I have a 1977 Merc 1150 with a problem. It starts decent but idles a little rough. After running it for a while and it warms up, it develops an intermittent high speed miss. Then, when I idle down it will kill like is flooding out. It will start right back up but still idles like it flooding and kills. After it sits for a while and cools down, it goes through the same routine. I replaced the float in the center carb after noticing that it seemed to be dumping gas out of the front when it was acting up. I could force gas out by pumping the primer bulb. The new float seems to have taken care of the problem when I pump the bulb, but it still runs the same. Any ideas?
Hey Bill, I got lots of ideas but none concerning Mercs. The older OMC's used to do what you are describing and it was really touchy adjusting the "fast idle, slow idle" needle. I'm sure the Merc doesn't have those. The first thing I would try before throwing money at it would be to get it running somewhat and spray SeaFoam directly in the carbs. Or if you can run some through the gas. If it doesn't help then maybe you got some ethanol damage or a fuel filter issue.
I run Sea Foam through the gas on occasion and only run Premium with no ethynol. Played with the low speed jets a little with no change. Sorry to here about your last run, but like Clint Eastwood said..... And with the big water you go on, it is better quit before it is too late. You can still enjoy boating without owning one - like by passing on your knowledge and going to the shows that you enjoy.
Is this an ADI motor (six separate coils, no distributor)? If so, common ADI issues are cracked coils and bad stators. Stator problems usually start out as heat-related and typically lead to total failure. If the coil is bad enough, you can hear arcing as the spark snaps to ground. Any coil with visible cracks anywhere should be tossed.
If this is a distributor model, "trash" in the cap can cause poor running. In that case, pull the cap, flush with carb cleaner, make sure the spring-loaded center carbon contact is free to move, and reassemble.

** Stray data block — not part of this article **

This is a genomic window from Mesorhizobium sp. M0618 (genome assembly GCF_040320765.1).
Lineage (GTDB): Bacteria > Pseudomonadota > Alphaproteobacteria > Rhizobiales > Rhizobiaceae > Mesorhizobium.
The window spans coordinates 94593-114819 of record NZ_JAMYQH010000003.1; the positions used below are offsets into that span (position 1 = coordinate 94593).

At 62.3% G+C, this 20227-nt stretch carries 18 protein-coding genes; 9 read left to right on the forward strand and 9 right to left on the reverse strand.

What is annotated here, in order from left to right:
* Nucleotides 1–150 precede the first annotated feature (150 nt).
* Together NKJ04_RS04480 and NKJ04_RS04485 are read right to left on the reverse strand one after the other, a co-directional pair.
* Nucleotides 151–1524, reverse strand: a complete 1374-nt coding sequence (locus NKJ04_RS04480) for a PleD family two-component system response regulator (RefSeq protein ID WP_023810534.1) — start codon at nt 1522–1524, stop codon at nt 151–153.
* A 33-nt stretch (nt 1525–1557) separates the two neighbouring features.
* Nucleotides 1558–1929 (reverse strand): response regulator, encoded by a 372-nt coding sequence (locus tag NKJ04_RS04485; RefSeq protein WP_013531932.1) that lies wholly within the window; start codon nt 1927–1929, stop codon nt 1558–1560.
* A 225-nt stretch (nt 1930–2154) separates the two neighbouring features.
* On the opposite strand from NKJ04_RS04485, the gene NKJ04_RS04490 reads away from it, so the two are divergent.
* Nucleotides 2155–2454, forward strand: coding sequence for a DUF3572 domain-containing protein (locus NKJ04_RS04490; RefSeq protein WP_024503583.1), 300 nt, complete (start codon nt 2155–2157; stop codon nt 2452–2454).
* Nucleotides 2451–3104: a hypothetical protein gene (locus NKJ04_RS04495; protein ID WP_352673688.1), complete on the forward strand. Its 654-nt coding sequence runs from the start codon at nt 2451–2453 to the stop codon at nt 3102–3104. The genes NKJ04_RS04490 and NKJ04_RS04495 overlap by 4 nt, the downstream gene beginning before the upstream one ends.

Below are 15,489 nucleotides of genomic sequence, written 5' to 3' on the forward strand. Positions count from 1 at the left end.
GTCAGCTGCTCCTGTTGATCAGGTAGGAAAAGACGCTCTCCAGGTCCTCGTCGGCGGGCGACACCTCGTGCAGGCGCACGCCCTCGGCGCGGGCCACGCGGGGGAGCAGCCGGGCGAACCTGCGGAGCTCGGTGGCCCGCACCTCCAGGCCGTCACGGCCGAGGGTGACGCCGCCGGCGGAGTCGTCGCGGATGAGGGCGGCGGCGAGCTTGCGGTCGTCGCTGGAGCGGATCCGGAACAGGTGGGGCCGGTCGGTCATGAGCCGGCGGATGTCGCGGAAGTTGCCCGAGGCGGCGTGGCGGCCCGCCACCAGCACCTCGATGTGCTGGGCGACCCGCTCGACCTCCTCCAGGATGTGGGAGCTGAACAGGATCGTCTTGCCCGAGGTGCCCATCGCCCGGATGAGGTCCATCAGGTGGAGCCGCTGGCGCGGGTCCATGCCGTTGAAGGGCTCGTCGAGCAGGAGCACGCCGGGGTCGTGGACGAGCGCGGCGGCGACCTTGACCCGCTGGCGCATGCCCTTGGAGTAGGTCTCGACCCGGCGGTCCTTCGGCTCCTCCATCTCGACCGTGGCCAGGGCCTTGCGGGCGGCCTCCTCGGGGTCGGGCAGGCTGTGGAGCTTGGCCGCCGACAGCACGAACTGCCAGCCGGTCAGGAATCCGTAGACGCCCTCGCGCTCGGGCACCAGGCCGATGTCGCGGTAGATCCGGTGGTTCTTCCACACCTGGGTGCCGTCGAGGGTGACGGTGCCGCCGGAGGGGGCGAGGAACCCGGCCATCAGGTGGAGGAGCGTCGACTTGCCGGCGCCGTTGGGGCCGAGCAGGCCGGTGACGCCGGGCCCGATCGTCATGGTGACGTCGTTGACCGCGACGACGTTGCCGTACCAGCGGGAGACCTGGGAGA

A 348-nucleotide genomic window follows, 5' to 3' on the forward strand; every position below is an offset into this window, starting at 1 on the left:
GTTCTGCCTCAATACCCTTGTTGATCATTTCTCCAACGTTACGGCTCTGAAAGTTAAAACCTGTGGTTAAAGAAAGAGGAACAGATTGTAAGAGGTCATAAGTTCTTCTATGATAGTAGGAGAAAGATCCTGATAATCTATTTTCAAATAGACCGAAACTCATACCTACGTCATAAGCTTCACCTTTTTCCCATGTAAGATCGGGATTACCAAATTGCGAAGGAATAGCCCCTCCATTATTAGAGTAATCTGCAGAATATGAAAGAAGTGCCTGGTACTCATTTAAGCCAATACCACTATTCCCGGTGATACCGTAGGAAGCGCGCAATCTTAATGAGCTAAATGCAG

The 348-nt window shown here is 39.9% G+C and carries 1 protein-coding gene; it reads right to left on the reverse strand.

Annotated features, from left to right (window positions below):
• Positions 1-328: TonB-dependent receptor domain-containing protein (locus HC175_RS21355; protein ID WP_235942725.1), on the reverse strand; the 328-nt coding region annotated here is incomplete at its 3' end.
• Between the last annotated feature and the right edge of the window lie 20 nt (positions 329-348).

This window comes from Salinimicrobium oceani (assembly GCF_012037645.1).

You can inspect the coils for cracks, and also take resistance readings on the stator windings. If the stator winding resistance is out-of-spec or changes radically when measured cold then on a fully-warmed engine, the stator is likely shot. I've attached a chart showing the proper resistance values.
Thanks Ed, This is a distributor motor with 1 coil. I just pulled the cap this afternoon and cleaned it out. Not much in there, but it had a little corrosion on the contacts so I carefully cleaned them with some fine emery cloth. The carbon contact seemed free and moved easily. I then pulled the fuel pump apart and replaced the diaphragm and gaskets. The diaphragm seemed rather stiff. I replaced the stator last year but I will check what I can. I will check for any other cracks, ect in the ignition system and hopefully be able to give it a try tomorrow. Thanks for help and I will keep you all informed on the progress.
I pulled the plugs this afternoon. They were all the same - a little on the wet side but the same. But the last time I ran it was when it seemed to want to flood out. I will pull it out of the garage tomorrow and start it up on the "muffs" and see if it is running any better. If it is, I will haul it up to the cottage and run it on the river for a real test run. I will take the cowl off and run it in the dark just out of curiosity.
Well, it starts and idles better than it has for a while. As soon as I pulled away from the dock and pushed the throttle forward, it started acting up. It was running like it was before, including flooding out when I idled it down. I pulled off the cowl and got it started again and gas was running out of the front of the middle carb. Looks like I will be pulling that one off and tearing it apart and rebuilding it.
If you are still using a simple (3) post rectifier,...Check your output to the battery voltage.
If it is working itself up around 17 vdc,...Based on your problem description,...Consider putting a v6 regulator with a built-in rectifier on the beast in place of the simple, unregulated rectifier.
There are lots of used ones on eBay, and I have had really good luck with them. Much cheaper than new, and rarely fail.
I have a Garman depth finder on the boat and the highest that shows for voltage is about 12.5 volts at the battery while running. I have already replaced the float on that carb and that took care of the problem of being able to pump gas through it with the primer bulb. I will be pulling it apart when the kits get here later this week.